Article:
by Nora Horvath in Food Network Chef, Recipes, July 29th, 2016
Fresh off a game-changing Season 12 of Food Network Star, Tregaye Fraser joined the Food Network family as an on-fleek chef with an uncanny ability to entertain. But that doesn’t mean the search for Star power has ended. In fact, the journey is set to continue this month when Donal Skehan and Tia Mowry team up to discover the next budding culinary talent — a young talent, that is. On Food Network Star Kids, the mentors will ask pintsize cooks to not only strut their kitchen chops but also shine on camera, just as an adult Food Network Star needs to be able to do.
Recently we checked in with Donal to get his take on what it’s like working with kids and the joint culinary-camera challenges he and Tia have in store for the finalists. Check out his exclusive interview below for a preview of the season and learn more about Donal.
Just like Food Network Star proper, this competition is special in that it asks kids to not just cook well but to also present and perform well. Do you think one part is trickier to master than the other?
Donal Skehan: It’s a tricky one because, like, obviously, to be a cook you have to have incredible skills to make people enjoy your food, that’s — I think sometimes I believe it’s something you’re kind of born with. Either you can do it or, I mean, you can learn it, but I think it’s something that you know if you have it in your heart and it’s something that that’s the place that you cook from, I think that’s something really cliché, but it is, and it’s true, though. And I do think that side of it is such an important part to have because you can teach most things, but if you don’t kind of have it from the outset, it’s going to be very hard to kind of create. So I think in this competition you do, but as soon as people start cooking you see who’s a natural cook and who’s someone who has learned it as a skill. Both can be very good, but you do see it more out there than ever before.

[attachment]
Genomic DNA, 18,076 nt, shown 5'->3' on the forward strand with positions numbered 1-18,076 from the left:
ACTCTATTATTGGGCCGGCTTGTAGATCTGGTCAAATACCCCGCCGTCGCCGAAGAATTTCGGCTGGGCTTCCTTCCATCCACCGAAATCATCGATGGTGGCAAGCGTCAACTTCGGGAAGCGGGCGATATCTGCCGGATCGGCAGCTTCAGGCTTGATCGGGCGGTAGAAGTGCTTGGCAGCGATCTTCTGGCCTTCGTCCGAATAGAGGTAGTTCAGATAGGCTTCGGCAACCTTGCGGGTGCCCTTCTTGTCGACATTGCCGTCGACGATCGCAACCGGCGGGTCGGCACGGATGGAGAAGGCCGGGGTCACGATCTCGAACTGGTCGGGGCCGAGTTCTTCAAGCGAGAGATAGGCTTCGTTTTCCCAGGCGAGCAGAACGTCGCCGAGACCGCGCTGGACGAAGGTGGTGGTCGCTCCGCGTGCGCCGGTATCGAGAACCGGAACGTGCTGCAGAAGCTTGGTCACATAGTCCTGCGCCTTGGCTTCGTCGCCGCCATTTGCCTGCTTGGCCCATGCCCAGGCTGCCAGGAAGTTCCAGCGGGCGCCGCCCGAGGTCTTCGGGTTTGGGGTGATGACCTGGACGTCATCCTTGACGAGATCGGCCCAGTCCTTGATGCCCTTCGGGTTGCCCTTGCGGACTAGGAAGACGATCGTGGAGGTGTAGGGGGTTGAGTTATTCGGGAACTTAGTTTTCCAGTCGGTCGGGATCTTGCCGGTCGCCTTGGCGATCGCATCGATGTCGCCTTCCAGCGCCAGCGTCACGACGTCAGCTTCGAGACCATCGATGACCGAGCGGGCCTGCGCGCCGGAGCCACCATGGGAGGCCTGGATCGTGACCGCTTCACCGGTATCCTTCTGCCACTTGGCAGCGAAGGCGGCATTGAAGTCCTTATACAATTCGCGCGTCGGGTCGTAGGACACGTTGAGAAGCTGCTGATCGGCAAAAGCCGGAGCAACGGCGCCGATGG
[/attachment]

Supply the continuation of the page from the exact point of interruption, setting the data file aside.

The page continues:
by Nora Horvath in Food Network Chef, Recipes, July 22nd, 2016
You might dream of juicy barbecued meats and tender grilled vegetables at summer cookouts, but you also know that one of the best parts of warm-weather dining comes at the end of the meal. When your sweet tooth is aching, follow Ree Drummond‘s lead and break out tubs of chilly homemade ice cream, indulgent cakes layered with fresh seasonal fruit and more sweet treats, like the fan-favorite recipes below.
Individual Key Lime Pies (pictured above)
It takes only four ingredients — lime juice, sugar, butter and eggs — to make the tangy filling for these personal pies.
by Nora Horvath in Food Network Chef, Recipes, July 15th, 2016
We love coming home to a big bowl of pasta at the end of a long day, but during the hotter months our go-to cream sauces and baked pasta casseroles feel too heavy for steamy summer nights. To satisfy your carb cravings at this time of year, stick with Giada De Laurentiis’ best recipes for fresh, veggie-focused pastas that are refreshing and surprisingly light.